For instance, the entry for I begins as follows: "I is the first letter of the alphabet, the first word of the language, the first thought of the mind, the first object of affection." Despite this, the letter I, even though it is the "first letter of the alphabet", is still placed where one would expect—as the ninth letter. Bierce gives a similar treatment to the letter X:
"X in our alphabet being a needless letter has an added invincibility to the attacks of the spelling reformers, and like them, will doubtless last as long as the language. ... Words beginning with X are Grecian and will not be defined in this standard English dictionary."
Here, X's normal place in the alphabet is not only questioned, as it is with I's, but rejected outright. Yet its very inclusion in the dictionary—and, once again, in its "proper" place as the twenty-fourth letter—conflicts with that stance.
Ironically, Bierce did write an entry on A, what he calls "the first letter in every properly constructed alphabet." However, it was left out of the original publication of The Devil's Dictionary, as Ernest J. Hopkins notes in his edition of The Enlarged Devil's Dictionary, and the entry is not included in many recent editions.
The Devil's Dictionary does not define even a rudimentary vocabulary, only words which struck Bierce's fancy over the years. So with no way to predict which words are included in the dictionary, no one will be "looking up" words in it, unless the reader is looking for an entry with which he or she is already familiar. Even so, a thematic arrangement could serve just as well, assuming convenience is an objective.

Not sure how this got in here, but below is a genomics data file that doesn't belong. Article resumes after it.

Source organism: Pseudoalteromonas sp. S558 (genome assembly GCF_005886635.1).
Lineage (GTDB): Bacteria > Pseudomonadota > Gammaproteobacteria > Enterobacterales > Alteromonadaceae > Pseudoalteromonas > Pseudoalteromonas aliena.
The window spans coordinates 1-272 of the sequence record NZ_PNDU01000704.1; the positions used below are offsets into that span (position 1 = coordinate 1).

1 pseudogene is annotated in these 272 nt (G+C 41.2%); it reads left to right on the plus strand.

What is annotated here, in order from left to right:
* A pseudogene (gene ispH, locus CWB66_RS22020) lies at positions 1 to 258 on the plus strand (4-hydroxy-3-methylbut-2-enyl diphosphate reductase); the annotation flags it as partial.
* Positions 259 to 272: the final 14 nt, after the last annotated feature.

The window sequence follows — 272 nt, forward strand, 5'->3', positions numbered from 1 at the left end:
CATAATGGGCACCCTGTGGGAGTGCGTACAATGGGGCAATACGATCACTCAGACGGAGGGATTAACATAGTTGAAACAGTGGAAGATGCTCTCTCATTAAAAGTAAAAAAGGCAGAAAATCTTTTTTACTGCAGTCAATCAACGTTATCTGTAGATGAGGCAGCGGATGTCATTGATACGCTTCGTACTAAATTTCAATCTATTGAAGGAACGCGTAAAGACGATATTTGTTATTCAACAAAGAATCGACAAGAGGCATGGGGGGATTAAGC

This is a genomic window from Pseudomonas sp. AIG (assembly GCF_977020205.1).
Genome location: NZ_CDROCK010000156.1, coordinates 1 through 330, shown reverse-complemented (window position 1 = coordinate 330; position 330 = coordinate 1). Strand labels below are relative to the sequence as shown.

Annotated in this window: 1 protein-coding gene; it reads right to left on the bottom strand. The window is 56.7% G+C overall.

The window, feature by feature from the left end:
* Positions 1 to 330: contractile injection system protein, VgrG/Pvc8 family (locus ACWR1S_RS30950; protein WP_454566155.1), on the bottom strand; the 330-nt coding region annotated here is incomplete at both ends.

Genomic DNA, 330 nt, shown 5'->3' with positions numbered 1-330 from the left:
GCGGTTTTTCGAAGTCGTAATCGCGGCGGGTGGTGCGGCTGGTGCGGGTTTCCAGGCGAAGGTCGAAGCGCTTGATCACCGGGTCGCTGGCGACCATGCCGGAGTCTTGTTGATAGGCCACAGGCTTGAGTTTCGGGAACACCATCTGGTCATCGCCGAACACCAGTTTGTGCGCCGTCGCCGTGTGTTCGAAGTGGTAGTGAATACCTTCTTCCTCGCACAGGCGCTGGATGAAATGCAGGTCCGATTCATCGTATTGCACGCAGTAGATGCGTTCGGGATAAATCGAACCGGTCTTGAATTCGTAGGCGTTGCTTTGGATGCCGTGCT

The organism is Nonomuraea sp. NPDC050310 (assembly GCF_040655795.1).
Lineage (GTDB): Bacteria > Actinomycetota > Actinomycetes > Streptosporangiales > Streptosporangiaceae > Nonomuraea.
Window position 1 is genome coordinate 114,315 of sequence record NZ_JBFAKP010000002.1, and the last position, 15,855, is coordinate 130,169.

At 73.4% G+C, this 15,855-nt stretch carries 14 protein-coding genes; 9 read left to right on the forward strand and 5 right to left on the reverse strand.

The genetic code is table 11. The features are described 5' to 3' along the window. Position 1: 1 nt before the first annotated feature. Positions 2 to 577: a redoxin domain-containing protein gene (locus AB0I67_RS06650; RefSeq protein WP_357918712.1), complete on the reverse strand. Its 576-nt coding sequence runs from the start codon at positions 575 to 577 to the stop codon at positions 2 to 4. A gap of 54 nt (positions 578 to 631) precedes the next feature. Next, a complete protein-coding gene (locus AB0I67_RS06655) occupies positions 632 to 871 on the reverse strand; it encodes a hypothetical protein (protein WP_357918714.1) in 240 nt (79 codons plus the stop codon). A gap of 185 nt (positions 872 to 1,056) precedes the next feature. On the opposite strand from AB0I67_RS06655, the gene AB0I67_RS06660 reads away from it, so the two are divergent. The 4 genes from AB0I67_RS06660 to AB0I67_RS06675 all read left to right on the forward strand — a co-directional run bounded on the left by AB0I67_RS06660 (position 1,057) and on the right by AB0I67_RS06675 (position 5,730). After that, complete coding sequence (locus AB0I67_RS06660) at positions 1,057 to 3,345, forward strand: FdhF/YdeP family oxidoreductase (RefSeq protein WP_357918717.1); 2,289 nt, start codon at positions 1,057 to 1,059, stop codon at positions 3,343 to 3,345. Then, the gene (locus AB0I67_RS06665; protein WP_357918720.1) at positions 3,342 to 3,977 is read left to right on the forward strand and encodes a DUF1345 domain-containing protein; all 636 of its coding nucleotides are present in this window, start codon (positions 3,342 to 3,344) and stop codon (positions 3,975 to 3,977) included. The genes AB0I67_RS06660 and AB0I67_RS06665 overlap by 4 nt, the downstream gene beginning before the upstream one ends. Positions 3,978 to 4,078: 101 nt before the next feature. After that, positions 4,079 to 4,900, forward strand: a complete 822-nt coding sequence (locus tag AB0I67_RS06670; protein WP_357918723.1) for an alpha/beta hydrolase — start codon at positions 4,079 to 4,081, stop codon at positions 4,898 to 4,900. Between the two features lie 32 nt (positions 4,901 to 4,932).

The entry on the letter I, for example, could indeed have been the first in the book, or the entry on X, the last (even as appendix or apocrypha): it would make no difference to the dictionary's "usefulness."
That the letter I is where it is says something about the lingering power of alphabetical order. The entries could have been listed in reverse (though this would still assume knowledge of an alphabetical order), or merely jumbled. But without expectations to rail against, satire loses its focus; without juxtaposition, irony is lost.
If anyone knew this, it was "Bitter" Bierce. He likely didn't consider as targets for his satire kabbalistic ideas—that the alphabet represents the elements of the universe, or that the alphabet is a divinely inspired gift to man—but Bierce understood the over-reliance those "grammarians" he mocks in his dictionary placed on the arbitrary rules of the alphabet.
After all, if anyone's dictionary would arrange itself to undermine such an alphabetic order, whose would it be if not the Devil's?